Sunday, June 26, 2005
Saturday, June 25, 2005
Speaking of lazy starts, it's a cloudy, chilly morning here in outer Monrovia. I'm inside looking at Cycloramas, which are panoramas painted on the inside of circular buildings. Pretty interesting stuff.
Speaking of leaving tomorrow, I was telling my neighbor that we were going away and that no one should be around except for my friend Kris, who is coming over to feed the cats. He said, "So if I see any unsavory characters, then I should come over with my Glock." After assuring him that the cops would be fine, he asked me to describe Kris. I did so and added, "Oh, and she's completely savory." He didn't get it. I hate to waste good lines like that on people who don't appreciate them. Which is why I'm printing it here.
Morgaine, however, has a different take on this:
America suffers from what I like to call Infantile Mammary Obsession. We didn't get enough as babies, so we don't know how to act like adults. See, Nature has Her reasons. Babies are intended to suckle at a soft, warm tit, not gnaw on a hard glass or plastic bottle with a cold, rubber nipple.
You can see where this is heading. It's an amusing thought, if only she were parodying America's obsession with the obsessed Freud. However, Morgaine goes on to say:
When you have a couple of generations of babies growing up without mother's milk, you get all kinds of bizarre behaviors. Men start restaurants like Hooters, and become obsessed with breast size. They spend money on pictures of breasts, give women money to show their breasts, have a freaking seizure if a woman dares to *gasp - breastfeed in public? How DARE she do what Nature intends? What "God" and Gerber hath replaced, let no man have to remember! (He can't have it - it's mine, it's mine, it's mine!)
Again, it's an amusing thought. However, it's off the mark. Men (and women!) have been obsessed with breasts long before Gerber (which was an amusing way of putting it - Morgaine's writing was quite good). A friend of mine, Archie, recently suggested that men have to get over sexualizing a baby feeding organ. It's a similar point to what Morgaine is suggesting. They're both wrong. Men and women have been sexualizing breasts because, and here's the shocker, breasts are not merely milk bottles, but they are also sexual organs. Like the whole of the human, they serve more than one purpose. Breasts feel good and they love to be felt. Some people (men have breasts, too, ya know) like their breasts caressed, pulled one, twisted, nibbled, sucked, and fucked. Some people even get them pierced to, in part, increase stimulation. That sounds to me like it's a bit more complicated than soft warm baby bottles.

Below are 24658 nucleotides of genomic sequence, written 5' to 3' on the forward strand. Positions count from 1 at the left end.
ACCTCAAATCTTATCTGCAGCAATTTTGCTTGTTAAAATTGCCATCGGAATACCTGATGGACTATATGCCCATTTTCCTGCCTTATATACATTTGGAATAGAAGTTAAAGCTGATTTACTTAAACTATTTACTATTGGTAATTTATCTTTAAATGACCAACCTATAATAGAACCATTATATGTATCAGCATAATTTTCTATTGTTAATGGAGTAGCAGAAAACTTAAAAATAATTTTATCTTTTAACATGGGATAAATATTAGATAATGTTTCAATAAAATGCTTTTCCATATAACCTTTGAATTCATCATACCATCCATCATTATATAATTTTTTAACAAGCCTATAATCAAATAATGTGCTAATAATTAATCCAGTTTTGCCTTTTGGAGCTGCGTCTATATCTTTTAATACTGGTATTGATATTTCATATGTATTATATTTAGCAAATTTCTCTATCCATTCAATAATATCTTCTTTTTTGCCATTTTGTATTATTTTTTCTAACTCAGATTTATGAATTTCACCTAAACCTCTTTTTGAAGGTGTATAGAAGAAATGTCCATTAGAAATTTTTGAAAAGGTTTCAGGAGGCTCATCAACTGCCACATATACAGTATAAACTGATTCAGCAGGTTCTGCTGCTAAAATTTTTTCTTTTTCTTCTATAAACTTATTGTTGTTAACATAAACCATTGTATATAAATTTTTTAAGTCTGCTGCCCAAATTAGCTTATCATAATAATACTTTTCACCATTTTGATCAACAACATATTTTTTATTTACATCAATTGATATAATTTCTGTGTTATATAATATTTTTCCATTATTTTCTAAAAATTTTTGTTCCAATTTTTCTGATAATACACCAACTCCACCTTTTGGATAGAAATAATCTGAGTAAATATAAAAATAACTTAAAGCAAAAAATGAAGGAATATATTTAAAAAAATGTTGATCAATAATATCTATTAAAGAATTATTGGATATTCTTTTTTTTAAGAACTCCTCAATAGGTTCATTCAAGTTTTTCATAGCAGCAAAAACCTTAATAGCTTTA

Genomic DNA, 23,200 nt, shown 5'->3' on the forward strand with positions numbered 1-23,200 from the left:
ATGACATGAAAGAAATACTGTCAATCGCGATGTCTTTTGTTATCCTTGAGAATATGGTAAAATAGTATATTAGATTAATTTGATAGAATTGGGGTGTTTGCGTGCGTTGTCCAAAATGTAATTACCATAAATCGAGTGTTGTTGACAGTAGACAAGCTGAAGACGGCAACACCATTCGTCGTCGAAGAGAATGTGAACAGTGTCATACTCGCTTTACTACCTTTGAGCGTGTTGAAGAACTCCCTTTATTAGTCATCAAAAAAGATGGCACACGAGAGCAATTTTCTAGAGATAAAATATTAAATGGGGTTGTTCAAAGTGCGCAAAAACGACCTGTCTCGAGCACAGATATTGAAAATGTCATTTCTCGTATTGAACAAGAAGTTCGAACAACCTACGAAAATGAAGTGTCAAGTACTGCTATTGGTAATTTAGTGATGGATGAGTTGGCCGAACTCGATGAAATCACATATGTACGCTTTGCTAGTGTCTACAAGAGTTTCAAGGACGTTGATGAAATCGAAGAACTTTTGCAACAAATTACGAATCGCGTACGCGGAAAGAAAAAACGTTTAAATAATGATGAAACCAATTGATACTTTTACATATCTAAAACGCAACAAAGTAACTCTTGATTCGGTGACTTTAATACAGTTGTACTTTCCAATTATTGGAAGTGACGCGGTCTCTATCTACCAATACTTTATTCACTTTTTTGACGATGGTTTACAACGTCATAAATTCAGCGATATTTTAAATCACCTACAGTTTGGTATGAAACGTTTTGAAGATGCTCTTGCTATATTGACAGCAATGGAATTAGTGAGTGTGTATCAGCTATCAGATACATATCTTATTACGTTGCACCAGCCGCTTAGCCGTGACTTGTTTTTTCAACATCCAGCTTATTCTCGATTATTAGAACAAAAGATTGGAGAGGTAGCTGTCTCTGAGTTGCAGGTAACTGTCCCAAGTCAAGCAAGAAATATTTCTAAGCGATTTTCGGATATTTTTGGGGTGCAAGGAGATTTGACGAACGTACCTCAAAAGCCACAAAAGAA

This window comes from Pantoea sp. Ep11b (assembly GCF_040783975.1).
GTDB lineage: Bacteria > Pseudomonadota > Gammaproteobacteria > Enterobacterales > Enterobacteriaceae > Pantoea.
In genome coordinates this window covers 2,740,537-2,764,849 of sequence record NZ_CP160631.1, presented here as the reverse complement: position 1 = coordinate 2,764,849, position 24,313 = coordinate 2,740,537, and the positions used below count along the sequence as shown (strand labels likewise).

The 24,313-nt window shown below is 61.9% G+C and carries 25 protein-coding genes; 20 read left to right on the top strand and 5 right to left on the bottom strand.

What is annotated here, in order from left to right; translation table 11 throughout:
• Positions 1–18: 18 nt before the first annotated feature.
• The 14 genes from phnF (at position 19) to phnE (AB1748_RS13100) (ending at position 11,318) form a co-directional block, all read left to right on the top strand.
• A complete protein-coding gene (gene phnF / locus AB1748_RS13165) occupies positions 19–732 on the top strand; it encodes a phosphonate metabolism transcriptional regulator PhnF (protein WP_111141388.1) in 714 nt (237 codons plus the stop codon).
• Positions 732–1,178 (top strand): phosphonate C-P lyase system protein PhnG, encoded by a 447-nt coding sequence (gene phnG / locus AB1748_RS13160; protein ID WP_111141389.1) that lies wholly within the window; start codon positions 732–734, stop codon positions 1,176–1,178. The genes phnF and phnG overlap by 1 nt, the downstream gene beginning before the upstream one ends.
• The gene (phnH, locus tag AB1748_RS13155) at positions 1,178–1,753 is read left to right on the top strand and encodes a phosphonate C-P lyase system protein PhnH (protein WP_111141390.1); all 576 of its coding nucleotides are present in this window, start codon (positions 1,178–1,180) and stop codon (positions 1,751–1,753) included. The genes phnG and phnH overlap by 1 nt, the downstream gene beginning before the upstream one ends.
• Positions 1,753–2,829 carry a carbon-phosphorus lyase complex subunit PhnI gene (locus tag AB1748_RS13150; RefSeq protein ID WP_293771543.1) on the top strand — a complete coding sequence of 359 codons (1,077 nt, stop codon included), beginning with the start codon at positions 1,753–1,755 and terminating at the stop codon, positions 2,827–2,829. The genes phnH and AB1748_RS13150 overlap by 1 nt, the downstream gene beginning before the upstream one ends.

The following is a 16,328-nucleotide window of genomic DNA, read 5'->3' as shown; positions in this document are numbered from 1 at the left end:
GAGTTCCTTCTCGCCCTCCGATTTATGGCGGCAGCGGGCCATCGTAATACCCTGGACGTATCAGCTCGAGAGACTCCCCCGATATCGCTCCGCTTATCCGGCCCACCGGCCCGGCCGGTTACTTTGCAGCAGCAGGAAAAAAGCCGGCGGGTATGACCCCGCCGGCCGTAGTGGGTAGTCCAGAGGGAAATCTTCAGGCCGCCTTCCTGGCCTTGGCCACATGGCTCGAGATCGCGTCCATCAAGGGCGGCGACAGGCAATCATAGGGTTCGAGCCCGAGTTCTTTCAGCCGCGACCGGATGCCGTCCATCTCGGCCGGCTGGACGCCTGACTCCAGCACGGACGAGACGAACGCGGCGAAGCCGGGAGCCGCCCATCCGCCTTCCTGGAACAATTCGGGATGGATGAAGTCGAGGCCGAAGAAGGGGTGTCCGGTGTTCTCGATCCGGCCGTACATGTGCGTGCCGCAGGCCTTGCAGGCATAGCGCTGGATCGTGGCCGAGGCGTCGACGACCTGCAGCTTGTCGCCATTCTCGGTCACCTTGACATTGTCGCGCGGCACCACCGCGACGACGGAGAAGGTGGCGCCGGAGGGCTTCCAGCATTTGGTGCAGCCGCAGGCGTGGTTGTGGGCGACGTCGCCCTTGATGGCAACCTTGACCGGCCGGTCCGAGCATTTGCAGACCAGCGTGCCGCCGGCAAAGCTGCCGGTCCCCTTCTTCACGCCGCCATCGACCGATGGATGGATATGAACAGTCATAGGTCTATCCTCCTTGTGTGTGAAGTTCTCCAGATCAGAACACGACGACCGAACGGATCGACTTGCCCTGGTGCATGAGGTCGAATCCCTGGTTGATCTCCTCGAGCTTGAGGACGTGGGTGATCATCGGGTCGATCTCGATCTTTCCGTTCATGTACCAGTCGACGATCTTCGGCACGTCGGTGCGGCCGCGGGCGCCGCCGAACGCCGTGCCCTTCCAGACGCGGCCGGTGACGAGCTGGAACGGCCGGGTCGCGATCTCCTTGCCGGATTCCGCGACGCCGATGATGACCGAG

While I'm happy to see the curtains at the Justice Department come down (hell, who would've thought that curtains could cost $8,000 anyways?!!?), I think it's safe to say that the reason they went up in the first place is John Ashcroft's Puritanical Christian background and it's obsession with and fear of sexuality. We needn't go further than that. We also don't need to oversimplify human nature in order to make political points.
A pledge was required for all, but aimed at the Red States - those that tried to secede from the Union and the purpose of the pledge was to get the Red States to declare they were part of an indivisible union. Their seats in Congress depended on it. Their right to vote depended on it. The Red States had to renounce their allegiance to the Confederacy and to come back into the Union by forswearing other flags - like the Stars and Bars. They had to give up the idea of slavery. This is the purpose of the pledge. It went,
I pledge allegiance to the flag and the United States of America and to the Republic for which it stands, one nation indivisible with liberty and justice for all.
As I pointed out in comments that I had a minor quibble with this. Not only is this a misquote of the original Pledge, it is also not the history that I grew up with regarding our Pledge of Allegiance. True, some soldiers and legislators may have been required to give some sort of pledge. However, the Pledge of Allegiance we grew up with was written in 1892, after the Civil War was well over. The Pledge we know today did contain the phrase, "one nation, indivisible" as an acknowledgment of the Civil War, however one should not confuse it as being of the Civil War times. Some history on the creation of the pledge is here, here, and here. (If you don't wish to read the links, basically the Pledge was tied to A) the school flag pole movement and B) the 400th anniversary of Columbus' arrival in the Americas. It was written by Christian Socialist Francis Bellamy).
As I noted, this was a "minor quibble". The overall point of Matsu's post was valid and I was just setting the history record straight, so as to not confuse other readers. Matsu would not let it go at that and took issue with my comment. She wrote:
The pledge was formalized then, but its roots go back and language is built upon swearing allegiance and this was demanded by the Union.
cf. "Outlaw Josey Wales."
WTF??!?? She's quoting a fictional book/movie as her source of history on this issue? If that is what posits as legitimate rhetorical discourse, then Matsu should go spend some time in school. Later, Matsu amended her comments with this line: